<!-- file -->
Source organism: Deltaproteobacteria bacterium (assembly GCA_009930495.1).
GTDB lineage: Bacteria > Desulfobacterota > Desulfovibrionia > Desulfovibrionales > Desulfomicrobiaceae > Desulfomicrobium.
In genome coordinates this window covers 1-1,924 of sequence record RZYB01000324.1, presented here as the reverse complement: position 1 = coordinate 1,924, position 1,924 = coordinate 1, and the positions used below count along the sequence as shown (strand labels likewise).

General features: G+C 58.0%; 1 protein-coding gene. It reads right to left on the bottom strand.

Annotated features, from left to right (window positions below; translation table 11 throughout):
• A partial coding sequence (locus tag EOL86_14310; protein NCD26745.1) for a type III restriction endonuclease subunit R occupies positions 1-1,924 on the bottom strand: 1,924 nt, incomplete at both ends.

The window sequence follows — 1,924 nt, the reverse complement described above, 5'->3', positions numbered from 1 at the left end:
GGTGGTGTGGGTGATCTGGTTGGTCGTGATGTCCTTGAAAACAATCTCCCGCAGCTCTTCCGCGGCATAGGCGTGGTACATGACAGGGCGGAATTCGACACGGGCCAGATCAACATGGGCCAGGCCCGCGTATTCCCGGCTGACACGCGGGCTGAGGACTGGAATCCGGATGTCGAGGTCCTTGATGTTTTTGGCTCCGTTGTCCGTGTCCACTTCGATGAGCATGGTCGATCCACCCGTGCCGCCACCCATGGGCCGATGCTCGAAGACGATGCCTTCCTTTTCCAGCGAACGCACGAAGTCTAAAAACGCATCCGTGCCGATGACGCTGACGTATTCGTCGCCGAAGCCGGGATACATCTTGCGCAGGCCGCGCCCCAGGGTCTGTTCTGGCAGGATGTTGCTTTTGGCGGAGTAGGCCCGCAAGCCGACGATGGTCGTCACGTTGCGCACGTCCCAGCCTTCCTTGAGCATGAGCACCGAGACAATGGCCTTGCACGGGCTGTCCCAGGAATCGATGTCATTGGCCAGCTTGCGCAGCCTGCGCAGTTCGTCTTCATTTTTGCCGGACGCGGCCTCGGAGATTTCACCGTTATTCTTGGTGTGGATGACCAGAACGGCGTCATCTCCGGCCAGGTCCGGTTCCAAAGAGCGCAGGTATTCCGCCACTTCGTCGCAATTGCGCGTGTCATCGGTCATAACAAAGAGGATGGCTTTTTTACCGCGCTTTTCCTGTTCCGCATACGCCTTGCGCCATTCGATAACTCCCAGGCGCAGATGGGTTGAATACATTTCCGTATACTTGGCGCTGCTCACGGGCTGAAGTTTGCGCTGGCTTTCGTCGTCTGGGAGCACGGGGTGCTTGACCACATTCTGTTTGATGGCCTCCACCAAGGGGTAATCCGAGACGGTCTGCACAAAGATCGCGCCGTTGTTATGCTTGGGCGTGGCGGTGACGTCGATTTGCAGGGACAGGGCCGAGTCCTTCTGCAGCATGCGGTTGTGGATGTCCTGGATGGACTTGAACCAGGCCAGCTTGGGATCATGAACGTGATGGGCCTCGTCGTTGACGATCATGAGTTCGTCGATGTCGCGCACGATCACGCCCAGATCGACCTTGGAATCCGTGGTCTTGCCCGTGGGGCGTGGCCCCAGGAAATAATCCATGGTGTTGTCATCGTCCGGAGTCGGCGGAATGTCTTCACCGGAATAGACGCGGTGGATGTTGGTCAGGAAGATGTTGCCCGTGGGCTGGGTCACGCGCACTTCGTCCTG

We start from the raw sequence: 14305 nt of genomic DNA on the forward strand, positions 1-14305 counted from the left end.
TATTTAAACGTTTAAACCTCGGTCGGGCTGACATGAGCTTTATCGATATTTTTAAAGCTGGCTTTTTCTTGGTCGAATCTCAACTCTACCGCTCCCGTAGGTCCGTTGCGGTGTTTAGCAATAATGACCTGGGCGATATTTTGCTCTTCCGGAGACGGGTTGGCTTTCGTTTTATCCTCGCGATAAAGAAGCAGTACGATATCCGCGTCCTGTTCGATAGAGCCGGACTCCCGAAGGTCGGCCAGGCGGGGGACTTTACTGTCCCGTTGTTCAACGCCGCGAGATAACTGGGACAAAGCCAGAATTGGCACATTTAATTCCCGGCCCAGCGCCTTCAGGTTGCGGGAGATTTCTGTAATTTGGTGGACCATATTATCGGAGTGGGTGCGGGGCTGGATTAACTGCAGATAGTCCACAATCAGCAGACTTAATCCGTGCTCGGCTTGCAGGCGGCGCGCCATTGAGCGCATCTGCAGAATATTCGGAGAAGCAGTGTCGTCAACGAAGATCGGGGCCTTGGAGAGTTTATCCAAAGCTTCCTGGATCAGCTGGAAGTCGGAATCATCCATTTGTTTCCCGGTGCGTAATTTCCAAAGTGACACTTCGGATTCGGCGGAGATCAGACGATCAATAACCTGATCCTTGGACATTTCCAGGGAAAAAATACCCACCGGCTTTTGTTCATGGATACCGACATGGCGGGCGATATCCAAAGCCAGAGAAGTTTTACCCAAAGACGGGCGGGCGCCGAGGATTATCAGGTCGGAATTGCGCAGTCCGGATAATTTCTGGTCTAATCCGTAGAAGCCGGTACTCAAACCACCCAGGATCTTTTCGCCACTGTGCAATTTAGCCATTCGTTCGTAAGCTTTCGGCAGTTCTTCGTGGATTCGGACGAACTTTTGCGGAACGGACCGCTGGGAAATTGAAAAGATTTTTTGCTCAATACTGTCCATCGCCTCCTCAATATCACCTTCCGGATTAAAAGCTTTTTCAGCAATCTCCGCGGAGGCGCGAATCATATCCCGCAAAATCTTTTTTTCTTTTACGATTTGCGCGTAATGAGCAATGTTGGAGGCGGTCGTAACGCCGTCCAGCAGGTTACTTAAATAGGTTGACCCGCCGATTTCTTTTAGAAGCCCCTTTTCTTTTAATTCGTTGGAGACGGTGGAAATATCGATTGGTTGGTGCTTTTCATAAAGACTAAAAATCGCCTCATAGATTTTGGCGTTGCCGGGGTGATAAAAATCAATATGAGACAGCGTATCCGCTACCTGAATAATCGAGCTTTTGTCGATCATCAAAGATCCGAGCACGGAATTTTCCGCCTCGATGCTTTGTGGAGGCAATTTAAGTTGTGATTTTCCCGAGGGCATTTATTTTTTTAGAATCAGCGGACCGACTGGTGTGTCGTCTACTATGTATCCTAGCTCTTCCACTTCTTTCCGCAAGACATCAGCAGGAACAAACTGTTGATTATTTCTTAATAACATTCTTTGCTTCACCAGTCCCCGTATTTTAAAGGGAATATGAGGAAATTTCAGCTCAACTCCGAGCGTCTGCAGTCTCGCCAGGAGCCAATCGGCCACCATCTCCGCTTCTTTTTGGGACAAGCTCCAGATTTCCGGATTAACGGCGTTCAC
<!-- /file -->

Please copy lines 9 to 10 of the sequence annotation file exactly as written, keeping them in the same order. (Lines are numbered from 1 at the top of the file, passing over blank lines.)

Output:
We start from the raw sequence: 14305 nt of genomic DNA on the forward strand, positions 1-14305 counted from the left end.
TATTTAAACGTTTAAACCTCGGTCGGGCTGACATGAGCTTTATCGATATTTTTAAAGCTGGCTTTTTCTTGGTCGAATCTCAACTCTACCGCTCCCGTAGGTCCGTTGCGGTGTTTAGCAATAATGACCTGGGCGATATTTTGCTCTTCCGGAGACGGGTTGGCTTTCGTTTTATCCTCGCGATAAAGAAGCAGTACGATATCCGCGTCCTGTTCGATAGAGCCGGACTCCCGAAGGTCGGCCAGGCGGGGGACTTTACTGTCCCGTTGTTCAACGCCGCGAGATAACTGGGACAAAGCCAGAATTGGCACATTTAATTCCCGGCCCAGCGCCTTCAGGTTGCGGGAGATTTCTGTAATTTGGTGGACCATATTATCGGAGTGGGTGCGGGGCTGGATTAACTGCAGATAGTCCACAATCAGCAGACTTAATCCGTGCTCGGCTTGCAGGCGGCGCGCCATTGAGCGCATCTGCAGAATATTCGGAGAAGCAGTGTCGTCAACGAAGATCGGGGCCTTGGAGAGTTTATCCAAAGCTTCCTGGATCAGCTGGAAGTCGGAATCATCCATTTGTTTCCCGGTGCGTAATTTCCAAAGTGACACTTCGGATTCGGCGGAGATCAGACGATCAATAACCTGATCCTTGGACATTTCCAGGGAAAAAATACCCACCGGCTTTTGTTCATGGATACCGACATGGCGGGCGATATCCAAAGCCAGAGAAGTTTTACCCAAAGACGGGCGGGCGCCGAGGATTATCAGGTCGGAATTGCGCAGTCCGGATAATTTCTGGTCTAATCCGTAGAAGCCGGTACTCAAACCACCCAGGATCTTTTCGCCACTGTGCAATTTAGCCATTCGTTCGTAAGCTTTCGGCAGTTCTTCGTGGATTCGGACGAACTTTTGCGGAACGGACCGCTGGGAAATTGAAAAGATTTTTTGCTCAATACTGTCCATCGCCTCCTCAATATCACCTTCCGGATTAAAAGCTTTTTCAGCAATCTCCGCGGAGGCGCGAATCATATCCCGCAAAATCTTTTTTTCTTTTACGATTTGCGCGTAATGAGCAATGTTGGAGGCGGTCGTAACGCCGTCCAGCAGGTTACTTAAATAGGTTGACCCGCCGATTTCTTTTAGAAGCCCCTTTTCTTTTAATTCGTTGGAGACGGTGGAAATATCGATTGGTTGGTGCTTTTCATAAAGACTAAAAATCGCCTCATAGATTTTGGCGTTGCCGGGGTGATAAAAATCAATATGAGACAGCGTATCCGCTACCTGAATAATCGAGCTTTTGTCGATCATCAAAGATCCGAGCACGGAATTTTCCGCCTCGATGCTTTGTGGAGGCAATTTAAGTTGTGATTTTCCCGAGGGCATTTATTTTTTTAGAATCAGCGGACCGACTGGTGTGTCGTCTACTATGTATCCTAGCTCTTCCACTTCTTTCCGCAAGACATCAGCAGGAACAAACTGTTGATTATTTCTTAATAACATTCTTTGCTTCACCAGTCCCCGTATTTTAAAGGGAATATGAGGAAATTTCAGCTCAACTCCGAGCGTCTGCAGTCTCGCCAGGAGCCAATCGGCCACCATCTCCGCTTCTTTTTGGGACAAGCTCCAGATTTCCGGATTAACGGCGTTCAC